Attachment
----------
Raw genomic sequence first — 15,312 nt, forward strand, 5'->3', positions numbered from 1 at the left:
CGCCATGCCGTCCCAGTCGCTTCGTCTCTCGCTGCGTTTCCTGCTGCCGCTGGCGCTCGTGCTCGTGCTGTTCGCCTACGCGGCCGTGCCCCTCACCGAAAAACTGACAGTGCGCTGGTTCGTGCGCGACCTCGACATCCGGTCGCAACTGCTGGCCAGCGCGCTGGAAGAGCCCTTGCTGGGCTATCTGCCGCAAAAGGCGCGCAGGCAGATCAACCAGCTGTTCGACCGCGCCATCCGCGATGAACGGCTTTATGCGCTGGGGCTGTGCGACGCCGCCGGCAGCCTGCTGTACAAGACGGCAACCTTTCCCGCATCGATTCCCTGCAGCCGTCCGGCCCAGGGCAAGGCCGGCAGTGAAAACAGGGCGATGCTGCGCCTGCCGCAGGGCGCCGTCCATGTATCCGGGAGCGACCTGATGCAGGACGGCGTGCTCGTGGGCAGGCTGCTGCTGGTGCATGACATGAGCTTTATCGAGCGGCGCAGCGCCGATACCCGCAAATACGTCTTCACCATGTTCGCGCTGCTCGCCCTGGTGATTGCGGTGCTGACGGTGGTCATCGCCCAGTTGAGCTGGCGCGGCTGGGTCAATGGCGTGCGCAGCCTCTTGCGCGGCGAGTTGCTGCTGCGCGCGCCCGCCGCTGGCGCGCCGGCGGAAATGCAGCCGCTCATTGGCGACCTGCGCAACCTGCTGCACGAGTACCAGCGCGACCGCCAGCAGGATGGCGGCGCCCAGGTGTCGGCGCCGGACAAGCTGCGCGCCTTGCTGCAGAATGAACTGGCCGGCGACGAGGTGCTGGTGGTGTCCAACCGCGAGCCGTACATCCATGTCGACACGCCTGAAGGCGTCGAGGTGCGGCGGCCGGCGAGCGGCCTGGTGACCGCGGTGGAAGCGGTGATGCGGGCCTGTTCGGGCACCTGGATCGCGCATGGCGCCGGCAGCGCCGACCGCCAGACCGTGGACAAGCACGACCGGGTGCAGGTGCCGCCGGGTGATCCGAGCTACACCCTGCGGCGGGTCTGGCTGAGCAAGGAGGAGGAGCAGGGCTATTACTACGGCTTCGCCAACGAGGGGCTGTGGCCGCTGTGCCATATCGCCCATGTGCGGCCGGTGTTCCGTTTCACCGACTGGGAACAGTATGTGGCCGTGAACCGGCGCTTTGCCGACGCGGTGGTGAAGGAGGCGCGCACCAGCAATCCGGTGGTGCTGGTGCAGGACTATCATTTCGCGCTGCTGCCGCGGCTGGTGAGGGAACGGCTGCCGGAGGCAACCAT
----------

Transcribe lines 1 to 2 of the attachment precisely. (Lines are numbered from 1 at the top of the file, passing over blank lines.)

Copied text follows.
Raw genomic sequence first — 15,312 nt, forward strand, 5'->3', positions numbered from 1 at the left:
CGCCATGCCGTCCCAGTCGCTTCGTCTCTCGCTGCGTTTCCTGCTGCCGCTGGCGCTCGTGCTCGTGCTGTTCGCCTACGCGGCCGTGCCCCTCACCGAAAAACTGACAGTGCGCTGGTTCGTGCGCGACCTCGACATCCGGTCGCAACTGCTGGCCAGCGCGCTGGAAGAGCCCTTGCTGGGCTATCTGCCGCAAAAGGCGCGCAGGCAGATCAACCAGCTGTTCGACCGCGCCATCCGCGATGAACGGCTTTATGCGCTGGGGCTGTGCGACGCCGCCGGCAGCCTGCTGTACAAGACGGCAACCTTTCCCGCATCGATTCCCTGCAGCCGTCCGGCCCAGGGCAAGGCCGGCAGTGAAAACAGGGCGATGCTGCGCCTGCCGCAGGGCGCCGTCCATGTATCCGGGAGCGACCTGATGCAGGACGGCGTGCTCGTGGGCAGGCTGCTGCTGGTGCATGACATGAGCTTTATCGAGCGGCGCAGCGCCGATACCCGCAAATACGTCTTCACCATGTTCGCGCTGCTCGCCCTGGTGATTGCGGTGCTGACGGTGGTCATCGCCCAGTTGAGCTGGCGCGGCTGGGTCAATGGCGTGCGCAGCCTCTTGCGCGGCGAGTTGCTGCTGCGCGCGCCCGCCGCTGGCGCGCCGGCGGAAATGCAGCCGCTCATTGGCGACCTGCGCAACCTGCTGCACGAGTACCAGCGCGACCGCCAGCAGGATGGCGGCGCCCAGGTGTCGGCGCCGGACAAGCTGCGCGCCTTGCTGCAGAATGAACTGGCCGGCGACGAGGTGCTGGTGGTGTCCAACCGCGAGCCGTACATCCATGTCGACACGCCTGAAGGCGTCGAGGTGCGGCGGCCGGCGAGCGGCCTGGTGACCGCGGTGGAAGCGGTGATGCGGGCCTGTTCGGGCACCTGGATCGCGCATGGCGCCGGCAGCGCCGACCGCCAGACCGTGGACAAGCACGACCGGGTGCAGGTGCCGCCGGGTGATCCGAGCTACACCCTGCGGCGGGTCTGGCTGAGCAAGGAGGAGGAGCAGGGCTATTACTACGGCTTCGCCAACGAGGGGCTGTGGCCGCTGTGCCATATCGCCCATGTGCGGCCGGTGTTCCGTTTCACCGACTGGGAACAGTATGTGGCCGTGAACCGGCGCTTTGCCGACGCGGTGGTGAAGGAGGCGCGCACCAGCAATCCGGTGGTGCTGGTGCAGGACTATCATTTCGCGCTGCTGCCGCGGCTGGTGAGGGAACGGCTGCCGGAGGCAACCAT